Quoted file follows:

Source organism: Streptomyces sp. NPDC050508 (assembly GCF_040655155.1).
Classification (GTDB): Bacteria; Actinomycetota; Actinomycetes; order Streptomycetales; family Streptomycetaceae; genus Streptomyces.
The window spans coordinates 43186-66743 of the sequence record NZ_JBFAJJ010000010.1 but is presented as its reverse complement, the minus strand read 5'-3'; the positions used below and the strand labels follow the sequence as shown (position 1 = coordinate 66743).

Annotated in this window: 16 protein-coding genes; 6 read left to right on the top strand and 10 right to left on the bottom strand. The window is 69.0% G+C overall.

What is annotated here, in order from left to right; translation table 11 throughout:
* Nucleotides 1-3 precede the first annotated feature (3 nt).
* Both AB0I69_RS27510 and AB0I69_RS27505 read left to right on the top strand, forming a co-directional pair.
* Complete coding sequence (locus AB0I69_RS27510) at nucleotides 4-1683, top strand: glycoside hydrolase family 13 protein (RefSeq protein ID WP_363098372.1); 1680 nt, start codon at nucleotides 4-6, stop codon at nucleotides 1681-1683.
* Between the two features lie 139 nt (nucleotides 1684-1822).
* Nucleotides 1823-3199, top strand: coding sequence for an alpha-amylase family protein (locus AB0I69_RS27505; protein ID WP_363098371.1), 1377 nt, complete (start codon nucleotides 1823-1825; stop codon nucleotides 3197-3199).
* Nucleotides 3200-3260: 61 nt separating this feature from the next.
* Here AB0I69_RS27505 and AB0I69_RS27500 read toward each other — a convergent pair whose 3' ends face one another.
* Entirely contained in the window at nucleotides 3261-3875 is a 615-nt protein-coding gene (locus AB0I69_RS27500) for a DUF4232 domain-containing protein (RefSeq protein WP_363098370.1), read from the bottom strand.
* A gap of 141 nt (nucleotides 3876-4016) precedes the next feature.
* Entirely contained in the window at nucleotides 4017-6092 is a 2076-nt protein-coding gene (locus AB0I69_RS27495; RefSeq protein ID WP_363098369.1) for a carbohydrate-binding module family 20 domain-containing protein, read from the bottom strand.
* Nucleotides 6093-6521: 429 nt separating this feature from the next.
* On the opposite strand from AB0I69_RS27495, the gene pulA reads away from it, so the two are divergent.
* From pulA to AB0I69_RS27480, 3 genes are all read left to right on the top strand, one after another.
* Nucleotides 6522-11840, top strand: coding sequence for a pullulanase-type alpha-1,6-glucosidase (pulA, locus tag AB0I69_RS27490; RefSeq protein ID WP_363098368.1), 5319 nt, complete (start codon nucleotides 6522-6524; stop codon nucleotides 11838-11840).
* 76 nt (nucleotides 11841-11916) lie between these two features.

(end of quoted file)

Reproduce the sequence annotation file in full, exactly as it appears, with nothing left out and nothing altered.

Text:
Source organism: Streptomyces sp. NPDC050508 (assembly GCF_040655155.1).
Classification (GTDB): Bacteria; Actinomycetota; Actinomycetes; order Streptomycetales; family Streptomycetaceae; genus Streptomyces.
The window spans coordinates 43186-66743 of the sequence record NZ_JBFAJJ010000010.1 but is presented as its reverse complement, the minus strand read 5'-3'; the positions used below and the strand labels follow the sequence as shown (position 1 = coordinate 66743).

Annotated in this window: 16 protein-coding genes; 6 read left to right on the top strand and 10 right to left on the bottom strand. The window is 69.0% G+C overall.

What is annotated here, in order from left to right; translation table 11 throughout:
* Nucleotides 1-3 precede the first annotated feature (3 nt).
* Both AB0I69_RS27510 and AB0I69_RS27505 read left to right on the top strand, forming a co-directional pair.
* Complete coding sequence (locus AB0I69_RS27510) at nucleotides 4-1683, top strand: glycoside hydrolase family 13 protein (RefSeq protein ID WP_363098372.1); 1680 nt, start codon at nucleotides 4-6, stop codon at nucleotides 1681-1683.
* Between the two features lie 139 nt (nucleotides 1684-1822).
* Nucleotides 1823-3199, top strand: coding sequence for an alpha-amylase family protein (locus AB0I69_RS27505; protein ID WP_363098371.1), 1377 nt, complete (start codon nucleotides 1823-1825; stop codon nucleotides 3197-3199).
* Nucleotides 3200-3260: 61 nt separating this feature from the next.
* Here AB0I69_RS27505 and AB0I69_RS27500 read toward each other — a convergent pair whose 3' ends face one another.
* Entirely contained in the window at nucleotides 3261-3875 is a 615-nt protein-coding gene (locus AB0I69_RS27500) for a DUF4232 domain-containing protein (RefSeq protein WP_363098370.1), read from the bottom strand.
* A gap of 141 nt (nucleotides 3876-4016) precedes the next feature.
* Entirely contained in the window at nucleotides 4017-6092 is a 2076-nt protein-coding gene (locus AB0I69_RS27495; RefSeq protein ID WP_363098369.1) for a carbohydrate-binding module family 20 domain-containing protein, read from the bottom strand.
* Nucleotides 6093-6521: 429 nt separating this feature from the next.
* On the opposite strand from AB0I69_RS27495, the gene pulA reads away from it, so the two are divergent.
* From pulA to AB0I69_RS27480, 3 genes are all read left to right on the top strand, one after another.
* Nucleotides 6522-11840, top strand: coding sequence for a pullulanase-type alpha-1,6-glucosidase (pulA, locus tag AB0I69_RS27490; RefSeq protein ID WP_363098368.1), 5319 nt, complete (start codon nucleotides 6522-6524; stop codon nucleotides 11838-11840).
* 76 nt (nucleotides 11841-11916) lie between these two features.